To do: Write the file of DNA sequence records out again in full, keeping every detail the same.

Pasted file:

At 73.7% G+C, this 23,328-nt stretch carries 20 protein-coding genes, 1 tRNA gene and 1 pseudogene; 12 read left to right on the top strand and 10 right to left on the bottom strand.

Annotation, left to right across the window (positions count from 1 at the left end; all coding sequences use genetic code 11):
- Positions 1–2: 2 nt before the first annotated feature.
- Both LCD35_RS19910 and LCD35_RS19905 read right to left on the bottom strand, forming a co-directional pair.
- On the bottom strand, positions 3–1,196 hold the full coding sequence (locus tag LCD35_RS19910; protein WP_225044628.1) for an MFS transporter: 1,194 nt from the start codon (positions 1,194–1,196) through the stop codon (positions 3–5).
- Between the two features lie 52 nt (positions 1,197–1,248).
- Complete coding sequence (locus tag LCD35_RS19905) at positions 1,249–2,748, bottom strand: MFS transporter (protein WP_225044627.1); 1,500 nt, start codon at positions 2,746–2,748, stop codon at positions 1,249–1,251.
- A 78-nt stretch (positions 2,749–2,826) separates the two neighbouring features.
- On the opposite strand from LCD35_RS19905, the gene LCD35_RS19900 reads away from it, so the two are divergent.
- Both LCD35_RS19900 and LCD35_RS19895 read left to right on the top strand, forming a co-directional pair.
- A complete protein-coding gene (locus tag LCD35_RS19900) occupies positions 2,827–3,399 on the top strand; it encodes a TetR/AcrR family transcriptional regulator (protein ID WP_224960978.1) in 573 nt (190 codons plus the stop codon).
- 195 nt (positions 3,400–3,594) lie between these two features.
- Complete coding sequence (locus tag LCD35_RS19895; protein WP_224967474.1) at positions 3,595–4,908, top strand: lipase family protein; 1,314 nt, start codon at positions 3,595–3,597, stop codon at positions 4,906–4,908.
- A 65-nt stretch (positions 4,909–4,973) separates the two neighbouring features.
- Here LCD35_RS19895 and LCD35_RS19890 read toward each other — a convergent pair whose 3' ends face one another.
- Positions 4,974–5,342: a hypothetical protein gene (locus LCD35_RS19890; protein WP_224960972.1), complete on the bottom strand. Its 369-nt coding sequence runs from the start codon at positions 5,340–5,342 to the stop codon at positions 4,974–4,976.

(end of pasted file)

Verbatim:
At 73.7% G+C, this 23,328-nt stretch carries 20 protein-coding genes, 1 tRNA gene and 1 pseudogene; 12 read left to right on the top strand and 10 right to left on the bottom strand.

Annotation, left to right across the window (positions count from 1 at the left end; all coding sequences use genetic code 11):
- Positions 1–2: 2 nt before the first annotated feature.
- Both LCD35_RS19910 and LCD35_RS19905 read right to left on the bottom strand, forming a co-directional pair.
- On the bottom strand, positions 3–1,196 hold the full coding sequence (locus tag LCD35_RS19910; protein WP_225044628.1) for an MFS transporter: 1,194 nt from the start codon (positions 1,194–1,196) through the stop codon (positions 3–5).
- Between the two features lie 52 nt (positions 1,197–1,248).
- Complete coding sequence (locus tag LCD35_RS19905) at positions 1,249–2,748, bottom strand: MFS transporter (protein WP_225044627.1); 1,500 nt, start codon at positions 2,746–2,748, stop codon at positions 1,249–1,251.
- A 78-nt stretch (positions 2,749–2,826) separates the two neighbouring features.
- On the opposite strand from LCD35_RS19905, the gene LCD35_RS19900 reads away from it, so the two are divergent.
- Both LCD35_RS19900 and LCD35_RS19895 read left to right on the top strand, forming a co-directional pair.
- A complete protein-coding gene (locus tag LCD35_RS19900) occupies positions 2,827–3,399 on the top strand; it encodes a TetR/AcrR family transcriptional regulator (protein ID WP_224960978.1) in 573 nt (190 codons plus the stop codon).
- 195 nt (positions 3,400–3,594) lie between these two features.
- Complete coding sequence (locus tag LCD35_RS19895; protein WP_224967474.1) at positions 3,595–4,908, top strand: lipase family protein; 1,314 nt, start codon at positions 3,595–3,597, stop codon at positions 4,906–4,908.
- A 65-nt stretch (positions 4,909–4,973) separates the two neighbouring features.
- Here LCD35_RS19895 and LCD35_RS19890 read toward each other — a convergent pair whose 3' ends face one another.
- Positions 4,974–5,342: a hypothetical protein gene (locus LCD35_RS19890; protein WP_224960972.1), complete on the bottom strand. Its 369-nt coding sequence runs from the start codon at positions 5,340–5,342 to the stop codon at positions 4,974–4,976.